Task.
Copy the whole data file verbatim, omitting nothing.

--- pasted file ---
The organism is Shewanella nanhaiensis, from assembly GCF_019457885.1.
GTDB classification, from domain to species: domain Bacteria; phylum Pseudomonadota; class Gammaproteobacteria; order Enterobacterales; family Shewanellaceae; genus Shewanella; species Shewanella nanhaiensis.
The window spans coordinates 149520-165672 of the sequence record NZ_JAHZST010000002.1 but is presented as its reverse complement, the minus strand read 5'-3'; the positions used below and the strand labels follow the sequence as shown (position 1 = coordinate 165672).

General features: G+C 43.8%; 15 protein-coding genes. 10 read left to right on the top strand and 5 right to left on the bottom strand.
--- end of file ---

The organism is Shewanella nanhaiensis, from assembly GCF_019457885.1.
GTDB classification, from domain to species: domain Bacteria; phylum Pseudomonadota; class Gammaproteobacteria; order Enterobacterales; family Shewanellaceae; genus Shewanella; species Shewanella nanhaiensis.
The window spans coordinates 149520-165672 of the sequence record NZ_JAHZST010000002.1 but is presented as its reverse complement, the minus strand read 5'-3'; the positions used below and the strand labels follow the sequence as shown (position 1 = coordinate 165672).

General features: G+C 43.8%; 15 protein-coding genes. 10 read left to right on the top strand and 5 right to left on the bottom strand.